The 2023 Royal Queensland Show, or as it is more commonly known the Ekka festival, kicks off this weekend. For 142 years the EKKA has been Queensland’s largest annual event, bringing together hundreds of thousands of visitors to celebrate Queensland agriculture.
Since the first show in 1876, the event has continued to serve as an important bridge between rural and metropolitan Queensland, captivating those from all walks of life with a range of animal shows, entertainment events, competitions, and food – such as the iconic Ekka strawberry sundae.
In an era where the origins of our food are often overlooked, the Ekka reminds us of the hard work and dedication that go into sustaining our modern lives. The event is as educational as it is fun, especially for young people in the city who get a rare glimpse into country life.
The Student Made Cheese Competition, for instance, offers young people a chance to immerse themselves in agricultural production, while attractions such as the long running animal nursery, offer them up close experiences with farmyard animals.
The event hosts over 13,000 competitions annually, offering a tremendous opportunity to shine the spotlight on Queensland agriculture, with the sector showcasing the best of the best across a range of industries including horticulture and nursery, livestock, poultry, and more.
Beyond these agricultural competitions, the event also celebrates broader aspects of country life and culture with quilting, cake decorating, country music, whip cracking and bush poetry events. Many of these events offer some form of participation, with an accompanying range of educational workshops.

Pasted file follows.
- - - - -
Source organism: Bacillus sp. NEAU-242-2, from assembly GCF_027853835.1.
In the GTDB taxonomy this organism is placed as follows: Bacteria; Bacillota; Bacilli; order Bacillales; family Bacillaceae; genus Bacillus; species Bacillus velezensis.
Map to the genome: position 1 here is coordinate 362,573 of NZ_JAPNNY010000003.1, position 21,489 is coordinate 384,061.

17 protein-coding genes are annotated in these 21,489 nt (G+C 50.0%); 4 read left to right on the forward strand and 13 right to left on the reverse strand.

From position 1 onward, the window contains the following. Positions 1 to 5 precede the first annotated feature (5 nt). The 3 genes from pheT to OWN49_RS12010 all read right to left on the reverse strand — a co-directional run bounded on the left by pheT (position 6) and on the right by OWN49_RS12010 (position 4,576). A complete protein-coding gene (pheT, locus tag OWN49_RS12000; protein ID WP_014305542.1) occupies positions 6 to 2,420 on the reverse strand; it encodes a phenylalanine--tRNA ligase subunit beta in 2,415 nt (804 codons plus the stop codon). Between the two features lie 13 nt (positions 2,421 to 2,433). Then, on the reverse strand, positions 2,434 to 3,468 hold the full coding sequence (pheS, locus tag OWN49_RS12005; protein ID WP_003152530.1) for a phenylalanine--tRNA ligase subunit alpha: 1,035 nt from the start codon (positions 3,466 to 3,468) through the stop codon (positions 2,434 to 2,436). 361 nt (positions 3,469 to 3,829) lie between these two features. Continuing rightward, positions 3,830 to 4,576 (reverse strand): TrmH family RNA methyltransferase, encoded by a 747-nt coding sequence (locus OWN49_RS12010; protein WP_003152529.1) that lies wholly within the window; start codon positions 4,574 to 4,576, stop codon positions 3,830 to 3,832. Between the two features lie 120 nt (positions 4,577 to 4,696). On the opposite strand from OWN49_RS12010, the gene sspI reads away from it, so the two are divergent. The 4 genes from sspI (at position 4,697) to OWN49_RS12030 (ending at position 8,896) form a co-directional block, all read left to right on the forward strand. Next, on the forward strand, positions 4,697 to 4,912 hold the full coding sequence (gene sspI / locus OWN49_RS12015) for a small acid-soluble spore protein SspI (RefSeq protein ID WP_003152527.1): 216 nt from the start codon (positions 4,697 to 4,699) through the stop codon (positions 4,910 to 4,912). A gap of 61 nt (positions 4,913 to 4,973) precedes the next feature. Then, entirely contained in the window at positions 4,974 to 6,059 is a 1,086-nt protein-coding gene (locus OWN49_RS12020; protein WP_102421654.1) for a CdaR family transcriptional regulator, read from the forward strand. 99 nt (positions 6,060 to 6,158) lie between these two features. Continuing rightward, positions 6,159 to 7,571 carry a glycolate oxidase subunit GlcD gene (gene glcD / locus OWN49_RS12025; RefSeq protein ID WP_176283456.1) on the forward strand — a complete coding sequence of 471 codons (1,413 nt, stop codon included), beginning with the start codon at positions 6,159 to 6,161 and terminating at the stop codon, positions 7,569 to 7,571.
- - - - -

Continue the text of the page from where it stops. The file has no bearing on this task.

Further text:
By recognising and awarding the achievements of agricultural producers and regional Queenslanders, the event not only honours a dedication to crafts and specialist knowledge that has been refined for decades, but also inspires the next generation to carry forward Queensland’s agricultural legacy.
Drawing substantial crowds, the Ekka makes a significant economic contribution. Beyond its direct contribution to the local economy – which averages an estimated $100 million through tourism, hospitality, and employment, it also highlights the critical role of agriculture in Queensland’s economic landscape, reminding metropolitan crowds that agriculture is not only a source of livelihood in the regions but is in fact a core pillar of the state’s economy and our everyday lives.
The Ekka has made an indelible and ongoing mark upon Queensland culture, shining a spotlight on the excellence of Queensland agriculture and what it brings to our economy, communities, history, and the future for our state. It is these things precisely that make the event a success, year after year.
Many of us have enduring memories of our first trip to the Ekka show with many more memories to be made in the coming week, as city and country come together to celebrate the resilience, innovation, and passion that makes Queensland agriculture so successful.